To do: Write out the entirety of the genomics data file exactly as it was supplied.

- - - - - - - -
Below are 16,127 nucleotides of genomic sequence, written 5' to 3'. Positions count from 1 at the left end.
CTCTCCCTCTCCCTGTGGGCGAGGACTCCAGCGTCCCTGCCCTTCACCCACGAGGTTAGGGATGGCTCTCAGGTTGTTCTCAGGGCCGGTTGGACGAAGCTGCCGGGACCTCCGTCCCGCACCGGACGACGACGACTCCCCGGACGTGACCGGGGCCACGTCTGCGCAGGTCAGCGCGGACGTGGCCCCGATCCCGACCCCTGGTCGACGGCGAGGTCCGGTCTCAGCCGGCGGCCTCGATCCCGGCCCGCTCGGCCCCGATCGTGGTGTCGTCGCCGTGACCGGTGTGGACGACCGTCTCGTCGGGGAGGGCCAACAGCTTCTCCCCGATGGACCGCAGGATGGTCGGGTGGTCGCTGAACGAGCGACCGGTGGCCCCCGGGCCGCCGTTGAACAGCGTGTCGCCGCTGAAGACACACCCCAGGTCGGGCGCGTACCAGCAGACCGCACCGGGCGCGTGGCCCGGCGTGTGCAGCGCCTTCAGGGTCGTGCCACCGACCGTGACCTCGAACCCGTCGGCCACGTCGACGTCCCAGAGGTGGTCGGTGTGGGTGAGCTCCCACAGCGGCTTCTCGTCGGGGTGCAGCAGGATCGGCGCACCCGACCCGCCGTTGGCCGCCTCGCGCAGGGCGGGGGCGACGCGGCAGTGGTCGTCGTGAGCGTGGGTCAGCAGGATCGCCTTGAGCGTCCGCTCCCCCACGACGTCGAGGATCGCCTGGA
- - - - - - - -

Below are 16,127 nucleotides of genomic sequence, written 5' to 3'. Positions count from 1 at the left end.
CTCTCCCTCTCCCTGTGGGCGAGGACTCCAGCGTCCCTGCCCTTCACCCACGAGGTTAGGGATGGCTCTCAGGTTGTTCTCAGGGCCGGTTGGACGAAGCTGCCGGGACCTCCGTCCCGCACCGGACGACGACGACTCCCCGGACGTGACCGGGGCCACGTCTGCGCAGGTCAGCGCGGACGTGGCCCCGATCCCGACCCCTGGTCGACGGCGAGGTCCGGTCTCAGCCGGCGGCCTCGATCCCGGCCCGCTCGGCCCCGATCGTGGTGTCGTCGCCGTGACCGGTGTGGACGACCGTCTCGTCGGGGAGGGCCAACAGCTTCTCCCCGATGGACCGCAGGATGGTCGGGTGGTCGCTGAACGAGCGACCGGTGGCCCCCGGGCCGCCGTTGAACAGCGTGTCGCCGCTGAAGACACACCCCAGGTCGGGCGCGTACCAGCAGACCGCACCGGGCGCGTGGCCCGGCGTGTGCAGCGCCTTCAGGGTCGTGCCACCGACCGTGACCTCGAACCCGTCGGCCACGTCGACGTCCCAGAGGTGGTCGGTGTGGGTGAGCTCCCACAGCGGCTTCTCGTCGGGGTGCAGCAGGATCGGCGCACCCGACCCGCCGTTGGCCGCCTCGCGCAGGGCGGGGGCGACGCGGCAGTGGTCGTCGTGAGCGTGGGTCAGCAGGATCGCCTTGAGCGTCCGCTCCCCCACGACGTCGAGGATCGCCTGGA